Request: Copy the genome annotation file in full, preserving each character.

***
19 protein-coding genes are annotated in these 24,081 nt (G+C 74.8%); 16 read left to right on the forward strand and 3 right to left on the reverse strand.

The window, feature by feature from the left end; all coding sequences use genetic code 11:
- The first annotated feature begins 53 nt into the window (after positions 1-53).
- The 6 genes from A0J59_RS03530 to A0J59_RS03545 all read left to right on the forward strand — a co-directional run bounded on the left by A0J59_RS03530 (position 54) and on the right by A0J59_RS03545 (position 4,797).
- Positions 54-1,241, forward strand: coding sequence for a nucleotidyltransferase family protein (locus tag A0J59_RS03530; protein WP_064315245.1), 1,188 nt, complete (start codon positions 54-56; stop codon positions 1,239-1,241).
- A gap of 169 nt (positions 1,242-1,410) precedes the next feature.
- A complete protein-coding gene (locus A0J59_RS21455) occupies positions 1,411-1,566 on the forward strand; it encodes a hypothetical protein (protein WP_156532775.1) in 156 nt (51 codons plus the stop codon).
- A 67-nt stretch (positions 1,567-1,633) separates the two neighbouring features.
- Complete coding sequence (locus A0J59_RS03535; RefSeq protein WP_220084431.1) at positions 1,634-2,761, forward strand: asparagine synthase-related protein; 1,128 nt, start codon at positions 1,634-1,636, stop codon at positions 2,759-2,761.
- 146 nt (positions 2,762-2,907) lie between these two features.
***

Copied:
19 protein-coding genes are annotated in these 24,081 nt (G+C 74.8%); 16 read left to right on the forward strand and 3 right to left on the reverse strand.

The window, feature by feature from the left end; all coding sequences use genetic code 11:
- The first annotated feature begins 53 nt into the window (after positions 1-53).
- The 6 genes from A0J59_RS03530 to A0J59_RS03545 all read left to right on the forward strand — a co-directional run bounded on the left by A0J59_RS03530 (position 54) and on the right by A0J59_RS03545 (position 4,797).
- Positions 54-1,241, forward strand: coding sequence for a nucleotidyltransferase family protein (locus tag A0J59_RS03530; protein WP_064315245.1), 1,188 nt, complete (start codon positions 54-56; stop codon positions 1,239-1,241).
- A gap of 169 nt (positions 1,242-1,410) precedes the next feature.
- A complete protein-coding gene (locus A0J59_RS21455) occupies positions 1,411-1,566 on the forward strand; it encodes a hypothetical protein (protein WP_156532775.1) in 156 nt (51 codons plus the stop codon).
- A 67-nt stretch (positions 1,567-1,633) separates the two neighbouring features.
- Complete coding sequence (locus A0J59_RS03535; RefSeq protein WP_220084431.1) at positions 1,634-2,761, forward strand: asparagine synthase-related protein; 1,128 nt, start codon at positions 1,634-1,636, stop codon at positions 2,759-2,761.
- 146 nt (positions 2,762-2,907) lie between these two features.